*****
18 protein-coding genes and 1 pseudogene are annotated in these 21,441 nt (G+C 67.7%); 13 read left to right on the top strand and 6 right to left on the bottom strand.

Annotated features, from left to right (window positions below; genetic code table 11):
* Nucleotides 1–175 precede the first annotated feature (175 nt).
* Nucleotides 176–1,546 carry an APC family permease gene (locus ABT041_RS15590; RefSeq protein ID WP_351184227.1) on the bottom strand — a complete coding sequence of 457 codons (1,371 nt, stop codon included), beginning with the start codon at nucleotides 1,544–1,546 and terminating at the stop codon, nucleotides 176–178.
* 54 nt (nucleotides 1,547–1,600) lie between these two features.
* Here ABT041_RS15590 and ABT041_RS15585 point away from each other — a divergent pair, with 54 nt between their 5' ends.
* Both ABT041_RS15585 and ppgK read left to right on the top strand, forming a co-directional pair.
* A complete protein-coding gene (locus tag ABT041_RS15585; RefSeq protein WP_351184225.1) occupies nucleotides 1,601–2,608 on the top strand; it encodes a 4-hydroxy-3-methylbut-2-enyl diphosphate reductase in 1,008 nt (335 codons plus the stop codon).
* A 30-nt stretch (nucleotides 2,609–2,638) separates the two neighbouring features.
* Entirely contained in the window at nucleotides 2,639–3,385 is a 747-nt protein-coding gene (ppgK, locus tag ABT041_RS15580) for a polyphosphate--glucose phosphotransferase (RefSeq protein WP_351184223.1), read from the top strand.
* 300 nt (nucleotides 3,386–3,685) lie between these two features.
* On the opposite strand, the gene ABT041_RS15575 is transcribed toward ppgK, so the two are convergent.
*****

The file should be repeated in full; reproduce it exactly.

18 protein-coding genes and 1 pseudogene are annotated in these 21,441 nt (G+C 67.7%); 13 read left to right on the top strand and 6 right to left on the bottom strand.

Annotated features, from left to right (window positions below; genetic code table 11):
* Nucleotides 1–175 precede the first annotated feature (175 nt).
* Nucleotides 176–1,546 carry an APC family permease gene (locus ABT041_RS15590; RefSeq protein ID WP_351184227.1) on the bottom strand — a complete coding sequence of 457 codons (1,371 nt, stop codon included), beginning with the start codon at nucleotides 1,544–1,546 and terminating at the stop codon, nucleotides 176–178.
* 54 nt (nucleotides 1,547–1,600) lie between these two features.
* Here ABT041_RS15590 and ABT041_RS15585 point away from each other — a divergent pair, with 54 nt between their 5' ends.
* Both ABT041_RS15585 and ppgK read left to right on the top strand, forming a co-directional pair.
* A complete protein-coding gene (locus tag ABT041_RS15585; RefSeq protein WP_351184225.1) occupies nucleotides 1,601–2,608 on the top strand; it encodes a 4-hydroxy-3-methylbut-2-enyl diphosphate reductase in 1,008 nt (335 codons plus the stop codon).
* A 30-nt stretch (nucleotides 2,609–2,638) separates the two neighbouring features.
* Entirely contained in the window at nucleotides 2,639–3,385 is a 747-nt protein-coding gene (ppgK, locus tag ABT041_RS15580) for a polyphosphate--glucose phosphotransferase (RefSeq protein WP_351184223.1), read from the top strand.
* 300 nt (nucleotides 3,386–3,685) lie between these two features.
* On the opposite strand, the gene ABT041_RS15575 is transcribed toward ppgK, so the two are convergent.